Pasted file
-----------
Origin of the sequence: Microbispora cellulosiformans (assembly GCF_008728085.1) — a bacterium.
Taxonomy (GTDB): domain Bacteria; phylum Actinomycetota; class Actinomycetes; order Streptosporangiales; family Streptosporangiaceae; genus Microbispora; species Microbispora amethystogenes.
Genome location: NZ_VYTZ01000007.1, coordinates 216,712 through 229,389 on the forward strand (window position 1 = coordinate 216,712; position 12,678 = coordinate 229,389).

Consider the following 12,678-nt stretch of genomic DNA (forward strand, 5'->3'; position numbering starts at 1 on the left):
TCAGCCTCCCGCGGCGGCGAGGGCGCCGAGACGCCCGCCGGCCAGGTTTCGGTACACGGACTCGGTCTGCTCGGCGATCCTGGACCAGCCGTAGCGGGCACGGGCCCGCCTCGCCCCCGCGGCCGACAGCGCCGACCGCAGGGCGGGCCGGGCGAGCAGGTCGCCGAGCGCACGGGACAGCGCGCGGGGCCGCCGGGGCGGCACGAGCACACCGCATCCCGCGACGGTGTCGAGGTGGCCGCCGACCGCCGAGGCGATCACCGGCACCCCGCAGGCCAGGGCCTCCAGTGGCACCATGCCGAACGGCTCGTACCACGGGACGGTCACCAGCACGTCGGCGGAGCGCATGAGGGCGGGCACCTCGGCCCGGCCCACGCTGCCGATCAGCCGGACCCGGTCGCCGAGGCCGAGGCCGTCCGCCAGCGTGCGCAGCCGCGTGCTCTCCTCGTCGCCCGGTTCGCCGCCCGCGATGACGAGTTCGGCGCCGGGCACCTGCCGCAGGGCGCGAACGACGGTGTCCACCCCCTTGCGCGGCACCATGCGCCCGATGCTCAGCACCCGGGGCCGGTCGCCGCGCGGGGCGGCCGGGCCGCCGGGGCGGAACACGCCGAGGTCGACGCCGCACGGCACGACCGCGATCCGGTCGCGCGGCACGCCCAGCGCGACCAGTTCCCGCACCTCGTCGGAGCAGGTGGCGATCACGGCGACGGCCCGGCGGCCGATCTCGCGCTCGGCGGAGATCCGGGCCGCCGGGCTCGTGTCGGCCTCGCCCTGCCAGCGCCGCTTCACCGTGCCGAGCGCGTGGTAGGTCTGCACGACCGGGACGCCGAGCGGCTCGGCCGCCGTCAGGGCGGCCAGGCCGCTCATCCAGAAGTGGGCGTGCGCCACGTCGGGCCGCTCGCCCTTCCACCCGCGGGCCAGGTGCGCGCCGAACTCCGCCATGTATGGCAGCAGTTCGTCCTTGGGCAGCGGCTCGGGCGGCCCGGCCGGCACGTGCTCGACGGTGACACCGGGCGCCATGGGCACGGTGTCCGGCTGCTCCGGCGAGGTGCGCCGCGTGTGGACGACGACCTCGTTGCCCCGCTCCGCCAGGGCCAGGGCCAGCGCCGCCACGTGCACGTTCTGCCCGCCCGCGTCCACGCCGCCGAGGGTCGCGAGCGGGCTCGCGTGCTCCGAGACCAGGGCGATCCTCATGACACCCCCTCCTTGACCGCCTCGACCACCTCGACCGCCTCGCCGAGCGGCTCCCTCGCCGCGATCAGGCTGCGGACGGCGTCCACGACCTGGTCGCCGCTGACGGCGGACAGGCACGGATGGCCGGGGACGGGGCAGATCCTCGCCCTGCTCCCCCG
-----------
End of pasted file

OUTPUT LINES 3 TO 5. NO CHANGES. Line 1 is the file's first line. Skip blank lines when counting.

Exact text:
Genome location: NZ_VYTZ01000007.1, coordinates 216,712 through 229,389 on the forward strand (window position 1 = coordinate 216,712; position 12,678 = coordinate 229,389).

Consider the following 12,678-nt stretch of genomic DNA (forward strand, 5'->3'; position numbering starts at 1 on the left):
TCAGCCTCCCGCGGCGGCGAGGGCGCCGAGACGCCCGCCGGCCAGGTTTCGGTACACGGACTCGGTCTGCTCGGCGATCCTGGACCAGCCGTAGCGGGCACGGGCCCGCCTCGCCCCCGCGGCCGACAGCGCCGACCGCAGGGCGGGCCGGGCGAGCAGGTCGCCGAGCGCACGGGACAGCGCGCGGGGCCGCCGGGGCGGCACGAGCACACCGCATCCCGCGACGGTGTCGAGGTGGCCGCCGACCGCCGAGGCGATCACCGGCACCCCGCAGGCCAGGGCCTCCAGTGGCACCATGCCGAACGGCTCGTACCACGGGACGGTCACCAGCACGTCGGCGGAGCGCATGAGGGCGGGCACCTCGGCCCGGCCCACGCTGCCGATCAGCCGGACCCGGTCGCCGAGGCCGAGGCCGTCCGCCAGCGTGCGCAGCCGCGTGCTCTCCTCGTCGCCCGGTTCGCCGCCCGCGATGACGAGTTCGGCGCCGGGCACCTGCCGCAGGGCGCGAACGACGGTGTCCACCCCCTTGCGCGGCACCATGCGCCCGATGCTCAGCACCCGGGGCCGGTCGCCGCGCGGGGCGGCCGGGCCGCCGGGGCGGAACACGCCGAGGTCGACGCCGCACGGCACGACCGCGATCCGGTCGCGCGGCACGCCCAGCGCGACCAGTTCCCGCACCTCGTCGGAGCAGGTGGCGATCACGGCGACGGCCCGGCGGCCGATCTCGCGCTCGGCGGAGATCCGGGCCGCCGGGCTCGTGTCGGCCTCGCCCTGCCAGCGCCGCTTCACCGTGCCGAGCGCGTGGTAGGTCTGCACGACCGGGACGCCGAGCGGCTCGGCCGCCGTCAGGGCGGCCAGGCCGCTCATCCAGAAGTGGGCGTGCGCCACGTCGGGCCGCTCGCCCTTCCACCCGCGGGCCAGGTGCGCGCCGAACTCCGCCATGTATGGCAGCAGTTCGTCCTTGGGCAGCGGCTCGGGCGGCCCGGCCGGCACGTGCTCGACGGTGACACCGGGCGCCATGGGCACGGTGTCCGGCTGCTCCGGCGAGGTGCGCCGCGTGTGGACGACGACCTCGTTGCCCCGCTCCGCCAGGGCCAGGGCCAGCGCCGCCACGTGCACGTTCTGCCCGCCCGCGTCCACGCCGCCGAGGGTCGCGAGCGGGCTCGCGTGCTCCGAGACCAGGGCGATCCTCATGACACCCCCTCCTTGACCGCCTCGACCACCTCGACCGCCTCGCCGAGCGGCTCCCTCGCCGCGATCAGGCTGCGGACGGCGTCCACGACCTGGTCGCCGCTGACGGCGGACAGGCACGGATGGCCGGGGACGGGGCAGATCCTCGCCCTGCTCCCCCG